Israeli army asks Supreme Court to reconsider ban on human shields

Israeli soldiers breaking into a Palestinian house during the incursion to Al Zababdah north of the West Bank city of Jenin November 14, 2005. (MAANnews/Mohamad Torkoman)

On 17 November 2005, the Attorney General (AG) submitted a motion to the Supreme Court of Israel on behalf of the Defense Minister, Shaul Mofaz, and the Chief of the Israeli Army, Dan Halutz, requesting a second hearing before the Supreme Court in the “human shields” case. The AG argued that the Supreme Court’s recent decision created a new legal precedent, which will have a negative and harmful effect on the military’s operations in the 1967 Occupied Palestinian Territories, that it is legally flawed, and that a second hearing before an expanded panel of the Court to re-consider the decision is justified under these circumstances.

On 6 October 2005, the Supreme Court ruling, by Chief Justice Aharon Barak, Deputy Chief Justice Mishael Heshin, and Justice Dorit Beinisch, accepted a petition filed by Adalah on behalf of six Palestinian and Israeli human rights organizations in May 2002 ruling that the Israeli army’s use of Palestinian civilians in military operations constituted a violation of international humanitarian law (IHL). The Supreme Court banned the army’s use of civilians either as “human shields or as hostages” and the “prior warning order” used by the army in the course of its military operations to conduct arrests in the West Bank.

The “prior warning order” provided that the army could seek assistance from civilians as long as two conditions were met: (i) the civilian did not “refuse to assist;” and (ii) the commander determined that the act poses no danger to the civilian. The petitioners objected to the “prior warning order,” arguing that it is based on the faulty presumption of “voluntary” assistance, that no Palestinian would voluntarily agree to assist an occupying army in carrying out its operations, and that a civilian’s “assistance” still amounts to participation in a military operation, which is prohibited under IHL.

In the motion for a second hearing, the AG argued that the Supreme Court was mistaken in ruling that the “prior warning order” violated IHL. The AG stated that although IHL prohibits compelling a civilian to provide assistance to the military in its war effort, it does not bar the obtaining of assistance where a civilian consents. Regarding the scope of a civilian’s consent, the AG argued that: (i) it cannot be determined, generally, that in all cases there will not be real consent; and (ii) even if there were no real consent, the army’s practice is still not prohibited under IHL because the civilian is not participating in the war effort, but rather providing a warning to others based on humanitarian considerations. In other words, the AG argued that the army can, under IHL, compel an individual to provide “humanitarian assistance” (the warning), during a military operation to conduct an arrest.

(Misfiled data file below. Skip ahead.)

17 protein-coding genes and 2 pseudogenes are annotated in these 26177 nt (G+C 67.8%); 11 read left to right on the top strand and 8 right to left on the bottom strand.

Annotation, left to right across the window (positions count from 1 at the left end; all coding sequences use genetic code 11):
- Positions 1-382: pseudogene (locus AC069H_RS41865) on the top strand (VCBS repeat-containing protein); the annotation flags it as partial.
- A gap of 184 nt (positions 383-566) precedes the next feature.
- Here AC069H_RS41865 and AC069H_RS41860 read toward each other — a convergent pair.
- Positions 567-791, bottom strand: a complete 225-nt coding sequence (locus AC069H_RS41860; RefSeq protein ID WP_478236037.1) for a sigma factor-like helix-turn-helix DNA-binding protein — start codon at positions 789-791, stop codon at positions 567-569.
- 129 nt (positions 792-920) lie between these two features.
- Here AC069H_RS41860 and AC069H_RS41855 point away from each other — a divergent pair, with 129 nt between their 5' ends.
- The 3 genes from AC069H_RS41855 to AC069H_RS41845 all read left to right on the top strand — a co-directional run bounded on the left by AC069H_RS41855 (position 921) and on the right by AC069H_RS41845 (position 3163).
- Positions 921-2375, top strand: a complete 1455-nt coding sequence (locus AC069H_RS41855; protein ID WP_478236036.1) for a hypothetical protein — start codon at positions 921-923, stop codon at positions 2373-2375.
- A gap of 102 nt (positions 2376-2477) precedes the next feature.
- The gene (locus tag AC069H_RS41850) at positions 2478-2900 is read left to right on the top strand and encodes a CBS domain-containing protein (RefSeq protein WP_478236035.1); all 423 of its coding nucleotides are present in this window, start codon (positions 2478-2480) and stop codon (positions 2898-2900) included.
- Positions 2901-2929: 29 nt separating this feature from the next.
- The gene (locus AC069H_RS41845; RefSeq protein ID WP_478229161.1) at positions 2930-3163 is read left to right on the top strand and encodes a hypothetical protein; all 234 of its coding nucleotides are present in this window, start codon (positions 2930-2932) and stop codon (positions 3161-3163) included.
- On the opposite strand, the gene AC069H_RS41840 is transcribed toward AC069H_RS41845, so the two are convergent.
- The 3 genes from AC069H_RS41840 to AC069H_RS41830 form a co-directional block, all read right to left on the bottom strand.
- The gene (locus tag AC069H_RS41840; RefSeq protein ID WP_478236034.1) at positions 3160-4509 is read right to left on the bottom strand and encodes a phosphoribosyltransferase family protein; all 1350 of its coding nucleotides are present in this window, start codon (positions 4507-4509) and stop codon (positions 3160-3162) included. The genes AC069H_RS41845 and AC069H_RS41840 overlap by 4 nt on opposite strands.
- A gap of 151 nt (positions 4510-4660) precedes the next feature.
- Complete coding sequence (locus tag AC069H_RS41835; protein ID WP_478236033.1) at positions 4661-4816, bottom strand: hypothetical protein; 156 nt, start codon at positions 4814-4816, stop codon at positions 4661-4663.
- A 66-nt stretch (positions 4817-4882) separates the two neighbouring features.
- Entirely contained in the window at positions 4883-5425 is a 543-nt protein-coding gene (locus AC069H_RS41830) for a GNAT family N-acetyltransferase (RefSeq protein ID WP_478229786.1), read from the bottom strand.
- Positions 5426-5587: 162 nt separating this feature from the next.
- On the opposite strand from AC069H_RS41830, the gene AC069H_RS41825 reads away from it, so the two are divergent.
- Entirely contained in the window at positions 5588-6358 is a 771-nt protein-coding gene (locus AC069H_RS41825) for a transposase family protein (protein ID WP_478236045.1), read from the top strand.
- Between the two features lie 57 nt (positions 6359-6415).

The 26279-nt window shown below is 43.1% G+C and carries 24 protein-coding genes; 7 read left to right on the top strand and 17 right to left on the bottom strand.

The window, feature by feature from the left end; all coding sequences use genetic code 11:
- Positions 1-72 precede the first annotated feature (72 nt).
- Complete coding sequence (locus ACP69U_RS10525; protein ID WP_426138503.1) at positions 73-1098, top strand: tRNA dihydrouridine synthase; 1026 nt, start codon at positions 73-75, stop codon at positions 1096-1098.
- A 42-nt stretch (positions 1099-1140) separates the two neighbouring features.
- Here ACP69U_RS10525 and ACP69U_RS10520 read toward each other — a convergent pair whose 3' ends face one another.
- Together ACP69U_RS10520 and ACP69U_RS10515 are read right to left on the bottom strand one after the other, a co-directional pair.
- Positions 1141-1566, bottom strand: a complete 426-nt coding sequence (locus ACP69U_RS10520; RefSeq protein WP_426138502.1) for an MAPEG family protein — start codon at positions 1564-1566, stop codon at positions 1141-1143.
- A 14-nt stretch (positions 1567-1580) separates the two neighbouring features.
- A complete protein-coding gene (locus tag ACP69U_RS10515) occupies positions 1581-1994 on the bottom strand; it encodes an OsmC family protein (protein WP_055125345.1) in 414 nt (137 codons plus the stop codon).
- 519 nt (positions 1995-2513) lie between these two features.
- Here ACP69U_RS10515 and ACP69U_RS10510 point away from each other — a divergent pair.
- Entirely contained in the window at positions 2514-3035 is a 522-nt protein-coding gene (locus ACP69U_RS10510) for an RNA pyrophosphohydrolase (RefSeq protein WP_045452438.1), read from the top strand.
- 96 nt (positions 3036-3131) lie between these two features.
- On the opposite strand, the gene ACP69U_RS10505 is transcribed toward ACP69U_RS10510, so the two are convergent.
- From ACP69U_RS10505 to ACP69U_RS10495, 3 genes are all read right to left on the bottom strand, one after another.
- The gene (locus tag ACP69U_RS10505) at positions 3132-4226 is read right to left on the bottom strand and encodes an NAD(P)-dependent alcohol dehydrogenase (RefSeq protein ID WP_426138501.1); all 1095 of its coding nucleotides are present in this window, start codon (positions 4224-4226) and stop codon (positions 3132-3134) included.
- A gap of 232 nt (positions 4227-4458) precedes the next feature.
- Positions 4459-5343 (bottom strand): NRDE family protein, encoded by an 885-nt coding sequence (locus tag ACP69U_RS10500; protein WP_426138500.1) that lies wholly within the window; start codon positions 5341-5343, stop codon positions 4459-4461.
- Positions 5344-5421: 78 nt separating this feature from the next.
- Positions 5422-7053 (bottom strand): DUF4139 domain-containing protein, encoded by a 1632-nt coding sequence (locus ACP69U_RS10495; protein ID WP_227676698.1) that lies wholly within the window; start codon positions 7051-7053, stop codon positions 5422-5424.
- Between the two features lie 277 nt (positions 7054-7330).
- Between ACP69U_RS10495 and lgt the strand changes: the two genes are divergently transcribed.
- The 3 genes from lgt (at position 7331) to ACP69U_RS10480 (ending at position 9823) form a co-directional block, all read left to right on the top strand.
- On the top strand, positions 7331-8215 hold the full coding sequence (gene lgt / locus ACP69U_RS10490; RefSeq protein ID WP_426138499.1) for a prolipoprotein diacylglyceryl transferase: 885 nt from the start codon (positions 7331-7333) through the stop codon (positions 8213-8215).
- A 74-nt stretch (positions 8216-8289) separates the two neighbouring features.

The Supreme Court ruled in its October 2005 judgment that the army “cannot exploit the civilian population for the army’s military needs, and [the army] cannot force them to collaborate.” In accepting Adalah’s argument, the Supreme Court also ruled that, “Due to the lack of equality between the occupying power and the local resident, it is not possible to expect that the latter would reject a request to pass a warning to someone who is being sought for arrest. A military order should not be based on consent, when in most cases the consent will not be genuine…Reaching a situation where the consent is being requested should not be allowed.”

According to Supreme Court procedure, the most senior justice of the Court who was not a member of the panel that issued the judgment must decide, after receiving the petitioners’ response, whether or not to grant the AG’s request for a second hearing.

Adalah Attorney Marwan Dalal, who represented the petitioners in this case, stated that the petitioners will inform the Court, when requested, that “the Attorney General’s motion has no legal basis and therefore must be dismissed. IHL is clear in prohibiting the use of civilians in an occupied territory by an occupying power during its military operations.”

H.C. 3799/02, Adalah, et. al. v. Commander of the Israeli Army in the West Bank, et. al. (case accepted 10/05).

See also: Supreme Court Bans Use of Palestinians as Human Shields by Israeli Military (19 October 2005)

Related Links

  • Israeli High Court bans use of human shields, Amnesty International (7 October 2005)
  • BY TOPIC: War crimes
  • Adalah